Professor discusses cultural engagement event


Madeline Bruce, Features Editor

Gannon University’s Office of Global Support and Student Engagement will host a cultural event at 7 p.m. Tuesday titled “Cultural Conversations: Japan – Bi-Cultural, Mixed-Race and Returnee Experiences in Japan and the U.S.”

Staff of The Gannon Knight fostered a conversation with Derek DiMatteo, Ph.D., an assistant professor in the English department, about the upcoming event and its roots in Japanese culture.

TGK: What sparked the topic for this conversation?

DD: I was invited to propose a session for the cultural conversations series by Sarah Spier, who has since left the university. She knew I had lived in Japan for a while. In fact, I lived there from October 2003 to April 2012. During that time, I met many people who were mixed race, bicultural or returnees. In Japan, the dominant image of society is one that is homogenous – the Japanese themselves cultivate this self-image – but it is not really accurate.

It has taken a long time for them to recognize their own indigenous minorities as indigenous minorities (see, for example, the Ainu being recognized in 2019). Japan also does not recognize dual citizenship, so children born in Japan to parents who hold different citizenships must choose either Japanese or non-Japanese citizenship by the age of 20. This affects several of my friends and colleagues’ children. People who grow up half-Japanese or who lived abroad for much of their childhood before returning to Japan often experience a sense of identity confusion and alienation within Japanese society. I am hoping that people attending the discussion will learn something new about both Japan and the U.S. by hearing about the panelists’ experiences.

TGK: Is there a large population of bicultural and mixed-race students at Gannon?

DD: I don’t know how large the bicultural and mixed-race student population is at Gannon. I can say that I have had a handful of students who identified as such both last semester and this semester, but I don’t know how many of my other students did not volunteer that information.

TGK: What makes it so challenging for Japanese students to find that space of belonging at “home” again?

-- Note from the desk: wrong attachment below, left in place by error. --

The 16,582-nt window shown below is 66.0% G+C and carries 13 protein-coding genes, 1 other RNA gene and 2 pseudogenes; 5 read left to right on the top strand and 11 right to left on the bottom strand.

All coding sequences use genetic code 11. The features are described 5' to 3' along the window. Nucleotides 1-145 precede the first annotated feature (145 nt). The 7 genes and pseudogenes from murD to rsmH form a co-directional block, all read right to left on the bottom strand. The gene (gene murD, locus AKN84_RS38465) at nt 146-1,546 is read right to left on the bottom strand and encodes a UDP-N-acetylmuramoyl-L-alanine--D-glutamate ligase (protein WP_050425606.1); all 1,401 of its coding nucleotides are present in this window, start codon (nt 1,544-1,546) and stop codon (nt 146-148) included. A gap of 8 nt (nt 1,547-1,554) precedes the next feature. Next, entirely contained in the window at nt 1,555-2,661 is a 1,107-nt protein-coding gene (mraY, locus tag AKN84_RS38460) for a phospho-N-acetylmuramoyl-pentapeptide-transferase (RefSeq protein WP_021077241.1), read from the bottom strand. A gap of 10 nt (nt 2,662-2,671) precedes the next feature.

DD: When thinking about returnees, it is important to remember that they spent a significant portion of time abroad, often during a formative time in their lives, such as K-12 or college. Those are periods of intense socialization and development. In Japan, there are a lot of social norms and cultural values that are transmitted through schooling.

When Japanese who spent several years abroad return to Japan and try to reintegrate into society, they often find it difficult because they are marked as outsiders due to not having gone through the same socialization process as their classmates. In addition, they are different linguistically. If they are unlucky, they can become the target of bullies. That is perhaps not as common as the media makes it seem, although it is a serious problem.

TGK: Who are some of the panelists?

DD: Some of the panelists include Yuki Takano, a student here at Gannon; Sanae and Julia Lombard, family of Emmett Lombard, a librarian at Nash Library; Roger Grabowski, an American professor who is a permanent resident in Japan raising three children who are half-Japanese and half-American; and Nozomi Tanaka, who is Japanese and was raised in the Philippines before returning to Japan for high school and college and is now a professor at Indiana University, Bloomington.

TGK: What are some of the specific topics that will be discussed?

DD: What actually gets discussed will depend in large part on the panelists themselves. I plan to give a brief talk to orient attendees to some of the issues, but that will take maybe 10 minutes. After that, the panelists will discuss whatever they want – I am really hoping that it will be a conversation full of spontaneity and interesting connections, since the panelists won’t be preparing anything ahead of time. I have some questions to use to facilitate, and some quotes, but I don’t want to spoil it by sharing them in advance.


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